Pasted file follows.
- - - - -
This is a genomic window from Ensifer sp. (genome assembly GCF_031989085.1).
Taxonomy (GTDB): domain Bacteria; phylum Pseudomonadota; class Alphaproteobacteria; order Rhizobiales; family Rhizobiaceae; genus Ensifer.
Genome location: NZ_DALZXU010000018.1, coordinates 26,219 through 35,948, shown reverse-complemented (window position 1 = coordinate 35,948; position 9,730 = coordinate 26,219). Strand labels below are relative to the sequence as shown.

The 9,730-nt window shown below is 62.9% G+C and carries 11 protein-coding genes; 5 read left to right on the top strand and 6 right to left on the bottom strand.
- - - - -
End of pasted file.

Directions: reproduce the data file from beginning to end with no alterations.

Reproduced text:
This is a genomic window from Ensifer sp. (genome assembly GCF_031989085.1).
Taxonomy (GTDB): domain Bacteria; phylum Pseudomonadota; class Alphaproteobacteria; order Rhizobiales; family Rhizobiaceae; genus Ensifer.
Genome location: NZ_DALZXU010000018.1, coordinates 26,219 through 35,948, shown reverse-complemented (window position 1 = coordinate 35,948; position 9,730 = coordinate 26,219). Strand labels below are relative to the sequence as shown.

The 9,730-nt window shown below is 62.9% G+C and carries 11 protein-coding genes; 5 read left to right on the top strand and 6 right to left on the bottom strand.